Blake Scholl is founder and CEO of Boom Supersonic, a company devoted to “making the world smaller” by making air travel faster—a lot faster. The commercial airliner that Boom is developing, called Overture, will be capable of ferrying between fifty-five and seventy-five passengers from one continent to another two times faster than any airliner today. Instead of a six-and-a-half hour flight from New York to London, Overture will do it in three and a half. On October 7, 2020, Boom will unveil its prototype, XB-1, the first privately funded supersonic jet in history (watch the livestream here). Scholl estimates that flights on Overture will be available in 2030. We spoke recently about the state of the aviation industry, how Scholl got started, and the principles that have helped him take off.

Hersey: Fresh out of college, you went to Amazon and built advertising automation software, then went on to found a company that was bought by Groupon. You had no background in the aviation industry, yet you decided to tackle one of its biggest challenges: pioneering commercially viable supersonic flight. How and why did you make the decision to found Boom?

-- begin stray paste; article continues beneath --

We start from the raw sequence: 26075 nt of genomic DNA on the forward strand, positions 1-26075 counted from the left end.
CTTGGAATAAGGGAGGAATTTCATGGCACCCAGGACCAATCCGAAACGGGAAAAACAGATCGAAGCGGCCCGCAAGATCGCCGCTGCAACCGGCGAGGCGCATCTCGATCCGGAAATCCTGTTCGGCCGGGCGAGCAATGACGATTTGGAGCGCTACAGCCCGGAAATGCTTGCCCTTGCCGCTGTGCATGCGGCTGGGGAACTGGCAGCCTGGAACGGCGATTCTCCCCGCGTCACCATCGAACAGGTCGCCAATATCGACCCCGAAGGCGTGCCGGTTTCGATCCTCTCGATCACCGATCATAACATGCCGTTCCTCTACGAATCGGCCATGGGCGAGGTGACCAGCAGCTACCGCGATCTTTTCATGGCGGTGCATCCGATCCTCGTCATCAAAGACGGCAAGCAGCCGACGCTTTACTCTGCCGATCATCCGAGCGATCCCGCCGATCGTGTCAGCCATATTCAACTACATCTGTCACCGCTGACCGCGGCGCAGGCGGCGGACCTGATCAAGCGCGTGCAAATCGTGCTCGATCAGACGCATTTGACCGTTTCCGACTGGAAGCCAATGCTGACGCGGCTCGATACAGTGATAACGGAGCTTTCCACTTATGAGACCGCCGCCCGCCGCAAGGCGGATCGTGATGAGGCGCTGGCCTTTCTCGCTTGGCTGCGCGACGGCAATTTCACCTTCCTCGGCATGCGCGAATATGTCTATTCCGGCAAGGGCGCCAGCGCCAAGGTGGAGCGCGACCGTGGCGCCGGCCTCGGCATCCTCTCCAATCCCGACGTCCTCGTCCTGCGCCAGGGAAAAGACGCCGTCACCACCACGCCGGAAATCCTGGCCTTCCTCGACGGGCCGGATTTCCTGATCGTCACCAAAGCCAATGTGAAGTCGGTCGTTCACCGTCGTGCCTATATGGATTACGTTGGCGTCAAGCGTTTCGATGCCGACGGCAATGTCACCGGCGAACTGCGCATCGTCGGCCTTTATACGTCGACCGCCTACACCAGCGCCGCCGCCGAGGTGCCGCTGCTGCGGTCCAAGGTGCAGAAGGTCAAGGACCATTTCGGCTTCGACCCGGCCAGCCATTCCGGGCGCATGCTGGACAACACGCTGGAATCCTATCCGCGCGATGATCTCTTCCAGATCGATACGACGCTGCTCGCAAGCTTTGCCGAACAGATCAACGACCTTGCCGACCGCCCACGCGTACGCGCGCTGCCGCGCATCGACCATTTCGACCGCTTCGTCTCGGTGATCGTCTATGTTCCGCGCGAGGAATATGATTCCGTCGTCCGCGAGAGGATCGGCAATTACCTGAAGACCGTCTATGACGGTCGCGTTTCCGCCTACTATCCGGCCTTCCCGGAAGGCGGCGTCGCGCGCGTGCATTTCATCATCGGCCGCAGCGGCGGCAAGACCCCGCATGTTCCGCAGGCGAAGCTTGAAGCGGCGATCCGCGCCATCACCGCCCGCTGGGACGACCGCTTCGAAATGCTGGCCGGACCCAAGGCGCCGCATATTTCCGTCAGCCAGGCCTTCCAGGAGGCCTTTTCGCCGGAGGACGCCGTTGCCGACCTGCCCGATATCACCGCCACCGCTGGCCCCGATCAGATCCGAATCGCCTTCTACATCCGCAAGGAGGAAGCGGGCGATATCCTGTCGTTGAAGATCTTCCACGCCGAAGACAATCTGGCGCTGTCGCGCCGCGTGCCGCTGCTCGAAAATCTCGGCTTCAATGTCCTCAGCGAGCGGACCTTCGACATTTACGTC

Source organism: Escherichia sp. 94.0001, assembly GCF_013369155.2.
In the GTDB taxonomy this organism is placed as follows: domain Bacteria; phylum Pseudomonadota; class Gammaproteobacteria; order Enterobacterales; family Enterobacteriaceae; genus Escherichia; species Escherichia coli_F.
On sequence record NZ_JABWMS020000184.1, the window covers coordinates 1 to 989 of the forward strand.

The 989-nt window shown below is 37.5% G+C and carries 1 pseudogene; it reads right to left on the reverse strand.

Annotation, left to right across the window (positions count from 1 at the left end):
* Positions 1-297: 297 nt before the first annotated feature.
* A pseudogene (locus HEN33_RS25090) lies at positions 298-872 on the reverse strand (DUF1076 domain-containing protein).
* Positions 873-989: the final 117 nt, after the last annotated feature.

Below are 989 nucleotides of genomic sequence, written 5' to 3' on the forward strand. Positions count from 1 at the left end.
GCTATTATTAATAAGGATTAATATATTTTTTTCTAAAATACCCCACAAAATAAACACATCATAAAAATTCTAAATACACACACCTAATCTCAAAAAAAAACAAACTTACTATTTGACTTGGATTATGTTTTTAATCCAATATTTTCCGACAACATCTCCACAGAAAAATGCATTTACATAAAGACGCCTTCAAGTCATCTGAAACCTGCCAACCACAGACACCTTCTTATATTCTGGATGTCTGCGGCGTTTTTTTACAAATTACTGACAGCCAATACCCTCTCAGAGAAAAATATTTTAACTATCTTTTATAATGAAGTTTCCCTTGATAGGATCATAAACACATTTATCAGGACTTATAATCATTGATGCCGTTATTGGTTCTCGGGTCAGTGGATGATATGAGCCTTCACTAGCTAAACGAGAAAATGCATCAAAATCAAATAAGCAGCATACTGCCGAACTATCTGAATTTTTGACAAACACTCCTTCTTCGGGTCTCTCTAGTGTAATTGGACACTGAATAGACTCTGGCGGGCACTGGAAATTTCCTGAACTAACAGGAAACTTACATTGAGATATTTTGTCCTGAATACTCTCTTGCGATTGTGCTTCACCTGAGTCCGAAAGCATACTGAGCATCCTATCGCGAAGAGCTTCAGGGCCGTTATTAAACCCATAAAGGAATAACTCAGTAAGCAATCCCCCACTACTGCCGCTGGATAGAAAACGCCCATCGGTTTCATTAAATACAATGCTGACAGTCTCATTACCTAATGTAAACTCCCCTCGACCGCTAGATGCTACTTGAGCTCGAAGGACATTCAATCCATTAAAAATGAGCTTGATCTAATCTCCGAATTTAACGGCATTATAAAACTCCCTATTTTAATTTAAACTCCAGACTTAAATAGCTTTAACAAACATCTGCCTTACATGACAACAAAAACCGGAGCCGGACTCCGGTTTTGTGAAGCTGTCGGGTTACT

Scholl: I set a goal in my mid-twenties that I wanted to go Mach 2, and I put a Google Alert on “supersonic jet” so I could be first to know when I could buy a ticket. Fast-forward nearly a decade. By this point, I had founded and sold my first company, and I was thinking about what was next. What I realized is that all startups are hard, and no matter what you work on, as a founder, you’re going to be operating at your personal redline. But if you do something you’re passionate about, you’re going to be way more motivated. What I realized was that I wanted to optimize for my own selfish motivation.

So I put all my ideas in descending order of how happy I would be if they worked, disregarding everything else. I figured I’d create that list and then work on the most exciting thing that’s not impossible. And as luck has it, I’m still working on number one. I made this list in 2014, and I thought I would spend two weeks researching supersonic flight to understand why no one else was doing it and why it’s a bad idea. But instead, what I found was that the space was full of stale conventional wisdom. . . .


1. Lee-Gardner amendment three: “This amendment would require the FAA to issue rulemaking related to the testing and operation of supersonic aircraft. Next-generation supersonic technology being developed in Colorado could fundamentally change the way we travel through the air by reducing travel times significantly. Companies pursuing supersonic technology need long-term regulatory certainty from the FAA that will allow their designs to move forward so long as they are safe and meet existing standards for noise.” See “FAA Bill Approved by Senate Commerce Committee,” Senator Cory Gardner, June 29, 2017, (accessed October 5, 2020).

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